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Bob Moon: The 14th annual Kick Butts Day has nothing to with the part of your anatomy that might come to mind, but everything to do with your overall health. Students across the country will draw attention today to the health hazards associated with smoking. Advocates say even though these events help discourage teen smoking, 3,500 kids still light up for the first time everyday and bring tobacco products fresh sales. Danielle Karson reports.
Danielle Karson:: Students get creative for Kick Butts Day:
Dan McGoldrick: They stage mock funerals for the Marlboro man.
Dan McGoldrick is with the Campaign for Tobacco-Free Kids. He says events like these have helped cut teen smoking in half in the past decade. But the decline is leveling off — these campaigns can’t compete with the $13 billion tobacco companies spend on advertising.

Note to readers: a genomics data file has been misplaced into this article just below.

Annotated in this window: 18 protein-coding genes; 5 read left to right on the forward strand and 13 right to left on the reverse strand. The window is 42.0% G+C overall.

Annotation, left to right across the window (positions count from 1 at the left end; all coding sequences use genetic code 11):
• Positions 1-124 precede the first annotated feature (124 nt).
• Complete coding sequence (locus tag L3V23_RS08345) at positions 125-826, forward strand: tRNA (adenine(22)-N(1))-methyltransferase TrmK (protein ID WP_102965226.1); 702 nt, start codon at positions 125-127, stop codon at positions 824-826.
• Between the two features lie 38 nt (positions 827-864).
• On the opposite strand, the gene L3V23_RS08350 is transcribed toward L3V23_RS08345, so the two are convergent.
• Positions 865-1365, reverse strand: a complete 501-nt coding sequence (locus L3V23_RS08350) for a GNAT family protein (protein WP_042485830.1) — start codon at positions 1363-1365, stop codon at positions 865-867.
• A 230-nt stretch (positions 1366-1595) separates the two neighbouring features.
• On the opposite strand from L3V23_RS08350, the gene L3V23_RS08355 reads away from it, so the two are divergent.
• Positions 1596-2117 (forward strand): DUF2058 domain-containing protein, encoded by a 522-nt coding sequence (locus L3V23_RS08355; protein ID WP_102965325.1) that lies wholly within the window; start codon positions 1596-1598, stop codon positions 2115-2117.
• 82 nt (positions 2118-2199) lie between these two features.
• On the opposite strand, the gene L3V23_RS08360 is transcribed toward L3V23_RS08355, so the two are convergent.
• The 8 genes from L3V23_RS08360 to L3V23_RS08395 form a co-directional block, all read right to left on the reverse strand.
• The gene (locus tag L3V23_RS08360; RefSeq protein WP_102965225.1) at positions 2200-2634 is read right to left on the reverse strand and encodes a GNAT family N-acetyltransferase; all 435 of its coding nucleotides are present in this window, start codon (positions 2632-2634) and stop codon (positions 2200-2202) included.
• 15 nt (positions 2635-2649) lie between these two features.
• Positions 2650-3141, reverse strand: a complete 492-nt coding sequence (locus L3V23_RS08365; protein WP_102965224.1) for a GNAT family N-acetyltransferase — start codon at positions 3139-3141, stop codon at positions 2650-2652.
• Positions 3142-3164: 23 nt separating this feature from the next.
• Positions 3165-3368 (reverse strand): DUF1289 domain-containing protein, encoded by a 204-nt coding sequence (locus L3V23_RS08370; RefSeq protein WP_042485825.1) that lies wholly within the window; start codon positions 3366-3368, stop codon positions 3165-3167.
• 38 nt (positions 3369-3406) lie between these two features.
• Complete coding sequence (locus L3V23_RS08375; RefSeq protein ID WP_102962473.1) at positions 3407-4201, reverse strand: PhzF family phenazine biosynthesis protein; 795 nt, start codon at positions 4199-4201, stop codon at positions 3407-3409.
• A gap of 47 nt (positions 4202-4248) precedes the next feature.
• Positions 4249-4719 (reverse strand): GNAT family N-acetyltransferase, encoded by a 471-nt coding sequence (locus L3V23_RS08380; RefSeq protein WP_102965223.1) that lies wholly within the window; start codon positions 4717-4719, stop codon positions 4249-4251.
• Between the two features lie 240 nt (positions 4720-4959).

Cliff Douglas heads the Tobacco Research Network at Michigan University. He says tobacco companies sell brands like Marlboro at a discount. Plus:
Cliff Douglas: They introduce an array of fruit-flavored tobacco products that appeal explicitly to new users, almost all of whom are children.
But Phillip Morris Spokesman Bill Phelps disputes that:
Bill Phelps: Our marketing goal is to find ways to responsibly connect our brands with adults smokers.
The House is expected to pass a bill before it adjourns next week giving the Food and Drug Administration the authority to regulate tobacco.
In Washington, I’m Danielle Karson for Marketplace.
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